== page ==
Kurdistan Conflict:                                     Historyand Overview:1Kurdistanis a roughly defined geo-cultural region in Middle East with the population of28 million with an area covering more than 200,000 km²  situated between Turkey,Iraq,Iran and Syriaequal to the area of France. It is mainly inhabited by Kurds who are an ethnolinguistic group residing mainly in Taurus and Zagros Mountain. The languagespoken in this region is mainly Kurdish, which is related to Northwest IranianGroup and majority of the inhabitants are predominantly Sunni Muslims withminor population of Shias, Yazidis and Christians. The dominant ethnicity inthis region is Kurds. 2Althoughthe prehistory of Kurds is somehow unknown but according to someanthropologists their ancestors have believed to have inhabited in same regionfor millennia or long before 16th century.

They are believed to be ofheterogeneous origins containing number of earlier tribes i.e. Guti, Kardouchoior the inhabitants of ancient Mesopotamia. Moreover, they are also consideredthe descendants of Median Empire who invaded Assyria which present day Iran andpartially Anatolia which was later invaded by Alexander.612 BC is considered asa first Kurdish year by Kurdish nationalists. On this date, they conquered thepowerful Assyria and hence dominated Persia and Central Anatolia Then duringthe Islamic conquest of the Old Iranian realms, the final necessary culturalinfluence was introduced to create the beginning of Kurds, which was indeed animportant factor in securing the position of Kurds along with their neighborsin embracing the Arab culture through conversion to Islam.

Soon after theadvent of Islam their fate was linked to Arab rather than the previous Median orSassanid Empire. From 9th century onwards, the Kurds started playing aneffective role in Arts, culture and even in their own politics. The rule ofAyyubid dynasty is considered the most successful period of Kurdish power whichwas founded by The Great Saladin who is best known for epitomizing the Kurdishmilitary reputation.

Before World war one the Kurdish lifestyle used to benomadic.  Soon after the disintegrationof Ottoman Empire and according to the treaty of Severs, Different nationstates (Iran, Turkey, Iraq and Syria) came into being. Since there was noseparate Kurdistan, so the Kurds were divided within the four new nation stateswhich developed nationalism among the Kurds.

Although Kurds were promised to begiven a separate states according to treaty but the deal was rejected byMustafa Kemal Ataturk. Kurdistan was fragmented more than before which gavebirth to various separatist movements among Kurdish Groups. Riseof Kurdish Nationalism:Kurds then started fighting for their rights buteach time their uprising met with brutal suppression by the states. Kurds feltoppressed and then they started fighting for the independence. Although in manyoccasions, Kurds were promised autonomy by successive administrations inTurkey, Iraq, Syria and Iran; and each time the promise always persistedunfulfilled, the Kurds then revolted and then the revolt was every timebrutally crushed resulting in the annihilation of Kurdish villages, massacreand further killing of Kurdish people. Along with the political suppression,the Kurds had also experienced cultural suppression. In Turkey, Iran, Iraq andSyria, there had been widespread movements following the policy of forced integration.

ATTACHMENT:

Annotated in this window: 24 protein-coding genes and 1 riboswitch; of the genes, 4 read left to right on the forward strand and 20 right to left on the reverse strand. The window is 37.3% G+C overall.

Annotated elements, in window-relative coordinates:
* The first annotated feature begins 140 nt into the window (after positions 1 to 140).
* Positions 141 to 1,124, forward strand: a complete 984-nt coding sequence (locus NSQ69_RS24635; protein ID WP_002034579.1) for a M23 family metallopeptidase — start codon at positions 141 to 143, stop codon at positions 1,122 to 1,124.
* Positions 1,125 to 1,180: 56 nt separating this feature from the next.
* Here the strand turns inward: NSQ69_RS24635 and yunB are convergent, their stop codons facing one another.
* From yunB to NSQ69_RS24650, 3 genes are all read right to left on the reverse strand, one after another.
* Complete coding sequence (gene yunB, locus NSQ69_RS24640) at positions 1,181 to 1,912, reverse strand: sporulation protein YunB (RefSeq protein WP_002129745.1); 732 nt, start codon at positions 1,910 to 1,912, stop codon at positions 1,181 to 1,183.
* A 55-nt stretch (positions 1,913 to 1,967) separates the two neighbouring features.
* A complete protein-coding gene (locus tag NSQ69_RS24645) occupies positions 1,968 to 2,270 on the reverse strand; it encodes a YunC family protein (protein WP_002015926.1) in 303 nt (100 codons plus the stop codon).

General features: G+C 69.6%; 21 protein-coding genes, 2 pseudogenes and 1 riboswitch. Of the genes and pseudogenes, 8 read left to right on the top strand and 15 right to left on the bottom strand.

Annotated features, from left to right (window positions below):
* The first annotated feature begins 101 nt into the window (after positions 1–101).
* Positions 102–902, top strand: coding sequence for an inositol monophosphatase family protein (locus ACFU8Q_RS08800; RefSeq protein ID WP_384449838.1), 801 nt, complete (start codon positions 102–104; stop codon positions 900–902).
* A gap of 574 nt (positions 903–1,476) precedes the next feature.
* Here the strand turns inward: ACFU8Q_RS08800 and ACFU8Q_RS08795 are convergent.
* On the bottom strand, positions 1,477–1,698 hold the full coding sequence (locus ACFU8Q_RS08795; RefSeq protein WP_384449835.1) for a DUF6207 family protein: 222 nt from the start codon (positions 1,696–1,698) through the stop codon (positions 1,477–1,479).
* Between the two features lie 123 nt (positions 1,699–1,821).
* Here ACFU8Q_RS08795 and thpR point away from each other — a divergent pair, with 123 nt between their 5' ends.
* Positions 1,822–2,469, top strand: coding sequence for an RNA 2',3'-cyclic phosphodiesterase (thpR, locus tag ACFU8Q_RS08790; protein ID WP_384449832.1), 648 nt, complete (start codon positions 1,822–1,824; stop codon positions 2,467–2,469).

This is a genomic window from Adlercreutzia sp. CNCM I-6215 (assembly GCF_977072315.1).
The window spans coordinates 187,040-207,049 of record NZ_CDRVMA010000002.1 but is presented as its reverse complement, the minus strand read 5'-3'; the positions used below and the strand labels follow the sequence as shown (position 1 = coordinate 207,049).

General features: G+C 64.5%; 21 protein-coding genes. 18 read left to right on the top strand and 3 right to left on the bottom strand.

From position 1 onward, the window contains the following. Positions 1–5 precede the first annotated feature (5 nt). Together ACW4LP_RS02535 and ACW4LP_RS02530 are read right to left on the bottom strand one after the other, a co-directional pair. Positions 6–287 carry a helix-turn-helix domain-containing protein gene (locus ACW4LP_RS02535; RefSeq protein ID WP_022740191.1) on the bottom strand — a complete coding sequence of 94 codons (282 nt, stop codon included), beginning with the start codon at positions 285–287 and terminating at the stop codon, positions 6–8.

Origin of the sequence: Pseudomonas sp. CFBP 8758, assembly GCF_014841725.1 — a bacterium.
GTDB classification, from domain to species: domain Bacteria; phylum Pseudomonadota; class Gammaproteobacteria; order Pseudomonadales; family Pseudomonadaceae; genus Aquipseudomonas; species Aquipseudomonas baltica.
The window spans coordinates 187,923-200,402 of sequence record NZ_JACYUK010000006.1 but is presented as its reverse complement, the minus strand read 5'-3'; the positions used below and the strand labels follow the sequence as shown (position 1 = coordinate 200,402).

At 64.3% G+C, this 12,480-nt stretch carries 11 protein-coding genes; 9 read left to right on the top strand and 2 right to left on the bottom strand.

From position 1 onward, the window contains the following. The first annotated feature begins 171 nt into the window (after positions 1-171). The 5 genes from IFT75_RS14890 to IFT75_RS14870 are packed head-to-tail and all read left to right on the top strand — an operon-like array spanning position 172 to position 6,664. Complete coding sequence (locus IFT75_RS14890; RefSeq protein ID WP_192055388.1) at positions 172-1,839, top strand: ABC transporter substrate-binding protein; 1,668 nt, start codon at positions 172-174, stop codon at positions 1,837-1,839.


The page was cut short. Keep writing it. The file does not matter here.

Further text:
Kurds were many times prohibited to speak their own native Kurdish language in publicareas. 3Theywere often compelled abandon their Kurdish names and to adopt local ethnicnames, in order to get a proper job or to for the enrollment of the Kurdishchildren in educational institutions. Their books, music and clothing wereconsidered illegal and they had to camouflage them in their households. Ifauthorities searched their houses and anything regarding Kurdish came out, theycould face lifetime imprisonment. In recent years, both Iran and Turkey to someextent have relaxed their complete cultural suppression, while Iraqi Kurds havebeen successful in achieving autonomy.

  TurkishKurdistan:4Kurdswere treated harshly at by the Turkish government, which tried to deprive themof Kurdish identity by labeling them as Mountain Turks, further repressing temby outlawing their language and forbidding them to wear traditional Kurdishcostumes. A Marxist organization Kurdish Workers Party (PKK) was established byAbdullah Ocalan whose aim was to create an independent Kurdistan which wasallegedly supported by Soviet Union was declared a terrorist organization bythe Turkish state. There was a peace process between the two entities which tosome extent limited the Guerilla war imposed by PKK. Many of the PKK fighterstook refuge in Lebanon in the 1980s. The also went to the Palestinian refugeecamps and fought along the Palestinian Popular Liberation Front (PELP), aleftist group against the Israeli invasion in Lebanon in 1982.

In 2002, when TayyipErdogan’s AK Party formed the government, Erdogan took an adopted liberal approachthan predecessors as he brought several reforms that allowed more cultural andlanguage privileges to Kurds.  DespiteErdogan’s limited autonomy to Kurds, Kurdish activists still complained aboutcontinued repression and demanded greater changes. IranianKurdistan:                                          5Iranfaced an insurgency right after World War II. Under the protection of Soviettroops who had occupied parts of north-western Iran during the war.